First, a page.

Thanks for joining us for our webinar, Kinglet Calyptura – The Lost Jewel of the Atlantic Forest by Guy Kirwan on 15 February. If you’d like to revisit Guy’s presentation, or if you missed it the first time, you can watch the recording here. If you want to delve deeper into the natural history of this elusive species, you can head over to the Kinglet Calyptura Birds of the World account.
This is the third of our Birds of the World Discovery Series webinars. If you would like to check out our past webinars, they can be found under the News section of our website.
Kinglet Calyptura (Calyptura cristata) is one of the greatest enigmas of the South American avifauna. A tyrannid that looks like a kinglet, the species is endemic to a small area of south-east Brazil in the Atlantic Forest biome. The species was first described by Vieillot in 1818 and conventional wisdom suggests that it went unobserved between at least c.1890 and 1996, when it was briefly rediscovered in submontane forest above Rio de Janeiro (Pacheco and da Fonseca, 2001). Since then, C. cristata has been reported several times, but without documentation and always by single observers. It is currently considered Critically Endangered by BirdLife International and various authors have speculated that the species might already be extinct.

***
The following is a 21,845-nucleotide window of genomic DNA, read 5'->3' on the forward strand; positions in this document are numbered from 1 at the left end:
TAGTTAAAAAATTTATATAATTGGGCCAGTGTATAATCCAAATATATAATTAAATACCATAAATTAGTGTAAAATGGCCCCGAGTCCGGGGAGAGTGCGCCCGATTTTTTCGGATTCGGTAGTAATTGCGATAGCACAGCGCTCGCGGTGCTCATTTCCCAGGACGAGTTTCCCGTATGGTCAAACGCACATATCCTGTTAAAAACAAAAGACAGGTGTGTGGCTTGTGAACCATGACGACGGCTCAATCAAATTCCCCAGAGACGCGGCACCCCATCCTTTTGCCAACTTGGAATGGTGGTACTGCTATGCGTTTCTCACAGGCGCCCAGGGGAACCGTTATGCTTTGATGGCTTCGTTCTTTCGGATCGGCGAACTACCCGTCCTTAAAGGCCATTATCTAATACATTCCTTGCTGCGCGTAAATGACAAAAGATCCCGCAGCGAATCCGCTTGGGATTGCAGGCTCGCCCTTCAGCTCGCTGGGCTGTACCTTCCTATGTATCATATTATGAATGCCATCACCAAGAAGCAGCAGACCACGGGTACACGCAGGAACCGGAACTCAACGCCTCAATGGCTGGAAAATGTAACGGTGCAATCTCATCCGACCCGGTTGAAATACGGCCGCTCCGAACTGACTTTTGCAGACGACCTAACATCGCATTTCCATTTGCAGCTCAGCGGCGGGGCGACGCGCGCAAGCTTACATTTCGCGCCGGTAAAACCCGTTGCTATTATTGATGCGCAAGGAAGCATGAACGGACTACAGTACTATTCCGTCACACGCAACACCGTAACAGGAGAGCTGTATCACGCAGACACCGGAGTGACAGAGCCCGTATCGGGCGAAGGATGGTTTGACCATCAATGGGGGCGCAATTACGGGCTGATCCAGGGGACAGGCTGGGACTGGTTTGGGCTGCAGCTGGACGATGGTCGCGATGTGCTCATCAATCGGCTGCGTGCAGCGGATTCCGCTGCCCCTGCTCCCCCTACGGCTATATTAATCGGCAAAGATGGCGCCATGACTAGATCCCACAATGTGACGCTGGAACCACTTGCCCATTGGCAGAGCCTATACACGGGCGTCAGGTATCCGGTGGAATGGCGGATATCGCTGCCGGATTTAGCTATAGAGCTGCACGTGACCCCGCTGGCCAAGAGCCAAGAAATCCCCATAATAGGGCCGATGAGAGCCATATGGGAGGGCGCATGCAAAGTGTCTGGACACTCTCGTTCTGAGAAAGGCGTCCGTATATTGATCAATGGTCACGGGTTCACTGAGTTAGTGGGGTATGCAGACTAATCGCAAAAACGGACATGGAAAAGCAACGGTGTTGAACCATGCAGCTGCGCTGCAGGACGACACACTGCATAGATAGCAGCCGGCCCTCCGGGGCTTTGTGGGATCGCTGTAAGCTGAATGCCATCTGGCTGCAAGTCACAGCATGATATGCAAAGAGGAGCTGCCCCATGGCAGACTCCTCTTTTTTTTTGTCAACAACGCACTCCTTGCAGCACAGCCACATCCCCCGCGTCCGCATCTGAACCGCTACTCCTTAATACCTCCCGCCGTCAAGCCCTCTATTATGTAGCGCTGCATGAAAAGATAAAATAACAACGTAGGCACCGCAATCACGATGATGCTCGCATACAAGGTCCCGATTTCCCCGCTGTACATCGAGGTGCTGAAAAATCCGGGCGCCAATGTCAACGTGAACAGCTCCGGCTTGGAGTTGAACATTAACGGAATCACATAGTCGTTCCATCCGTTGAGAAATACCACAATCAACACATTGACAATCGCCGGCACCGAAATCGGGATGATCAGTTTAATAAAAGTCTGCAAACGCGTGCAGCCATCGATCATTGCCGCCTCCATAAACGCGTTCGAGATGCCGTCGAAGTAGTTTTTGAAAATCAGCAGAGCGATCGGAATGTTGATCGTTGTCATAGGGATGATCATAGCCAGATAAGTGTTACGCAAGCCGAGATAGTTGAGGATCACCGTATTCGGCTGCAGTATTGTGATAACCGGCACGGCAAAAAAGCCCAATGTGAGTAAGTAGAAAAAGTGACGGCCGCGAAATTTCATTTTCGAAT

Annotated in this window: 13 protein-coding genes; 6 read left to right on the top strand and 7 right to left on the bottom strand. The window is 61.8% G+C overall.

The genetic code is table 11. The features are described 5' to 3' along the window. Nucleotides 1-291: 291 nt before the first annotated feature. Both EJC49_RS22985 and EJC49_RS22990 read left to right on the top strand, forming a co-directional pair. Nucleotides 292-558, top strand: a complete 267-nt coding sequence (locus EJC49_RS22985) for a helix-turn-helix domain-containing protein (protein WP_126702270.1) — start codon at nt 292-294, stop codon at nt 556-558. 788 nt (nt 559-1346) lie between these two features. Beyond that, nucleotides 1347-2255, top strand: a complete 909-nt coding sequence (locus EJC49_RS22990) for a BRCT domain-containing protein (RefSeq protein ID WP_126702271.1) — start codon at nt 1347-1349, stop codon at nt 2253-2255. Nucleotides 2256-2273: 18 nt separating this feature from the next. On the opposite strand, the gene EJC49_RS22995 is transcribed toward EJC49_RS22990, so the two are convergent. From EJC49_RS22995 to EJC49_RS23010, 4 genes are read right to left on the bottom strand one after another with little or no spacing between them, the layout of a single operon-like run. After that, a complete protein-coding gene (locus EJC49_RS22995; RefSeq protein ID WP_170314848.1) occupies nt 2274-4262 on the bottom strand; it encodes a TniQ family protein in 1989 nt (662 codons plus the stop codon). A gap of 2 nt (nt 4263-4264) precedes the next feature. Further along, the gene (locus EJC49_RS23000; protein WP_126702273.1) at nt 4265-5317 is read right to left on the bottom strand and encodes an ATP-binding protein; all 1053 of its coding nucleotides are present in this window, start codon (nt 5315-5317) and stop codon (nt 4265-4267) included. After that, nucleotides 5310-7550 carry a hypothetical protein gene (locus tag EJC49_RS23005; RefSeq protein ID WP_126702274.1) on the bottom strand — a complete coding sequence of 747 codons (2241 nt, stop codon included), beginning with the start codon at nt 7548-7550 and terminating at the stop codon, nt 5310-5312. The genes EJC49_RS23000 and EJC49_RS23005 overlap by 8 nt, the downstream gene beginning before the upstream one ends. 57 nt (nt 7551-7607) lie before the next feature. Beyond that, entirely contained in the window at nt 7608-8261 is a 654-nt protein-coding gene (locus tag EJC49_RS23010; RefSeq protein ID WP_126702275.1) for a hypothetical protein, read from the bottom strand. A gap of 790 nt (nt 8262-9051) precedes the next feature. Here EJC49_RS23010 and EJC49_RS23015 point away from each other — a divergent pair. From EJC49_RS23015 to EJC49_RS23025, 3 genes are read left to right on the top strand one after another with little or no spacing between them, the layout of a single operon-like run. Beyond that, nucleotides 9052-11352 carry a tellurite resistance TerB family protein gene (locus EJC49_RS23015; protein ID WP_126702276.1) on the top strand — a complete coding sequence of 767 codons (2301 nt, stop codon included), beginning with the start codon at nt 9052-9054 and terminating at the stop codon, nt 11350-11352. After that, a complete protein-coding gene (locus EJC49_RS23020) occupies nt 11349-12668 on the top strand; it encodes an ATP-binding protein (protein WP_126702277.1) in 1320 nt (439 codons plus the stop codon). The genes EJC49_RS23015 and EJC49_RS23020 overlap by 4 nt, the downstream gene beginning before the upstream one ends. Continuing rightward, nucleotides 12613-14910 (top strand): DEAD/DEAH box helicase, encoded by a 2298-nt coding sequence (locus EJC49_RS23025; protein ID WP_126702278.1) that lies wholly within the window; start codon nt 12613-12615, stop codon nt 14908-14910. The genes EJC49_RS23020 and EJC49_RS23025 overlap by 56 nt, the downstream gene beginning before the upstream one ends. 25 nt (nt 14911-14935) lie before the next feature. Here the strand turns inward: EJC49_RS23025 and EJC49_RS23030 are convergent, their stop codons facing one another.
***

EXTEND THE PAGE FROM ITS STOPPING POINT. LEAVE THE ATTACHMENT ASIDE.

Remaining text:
In this webinar, Guy Kirwan describes his painstaking museum research for Kinglet Calyptura, which included more than 100 specimens, mostly in European collections, almost doubling previous estimates made in the literature. Several are held in relatively small institutions, thereby suggesting that yet more specimens might still be identified. From analysis of this large sample of material, Guy discusses the morphology of the kinglet.
About Guy Kirwan
Guy is a prolific bird life history author, having worked on two print volumes of the Handbook of the Birds of the World, updated or wrote more than 3,300 species accounts for HBW Alive, producing some of the first texts for Neotropical Birds, and written papers, monographs, field guides, and other bird books. Guy now serves as Associate Editor for Birds of the World, where he continues to update and revise species accounts at a rapid pace. Guy was born in northwest England and has been watching birds for 40-plus years. He has conducted ornithological field research in Turkey, Yemen and Socotra, Brazil, and Cuba, and has published widely in the technical literature on birds. Following ten years living part-time in Brazil, he is again residing in Norwich, in eastern England. He is also a Scientific Associate of the Bird Group, at the Natural History Museum, Tring, and maintains professional associations with the Field Museum of Natural History, in Chicago, and the Museu Nacional in Rio de Janeiro.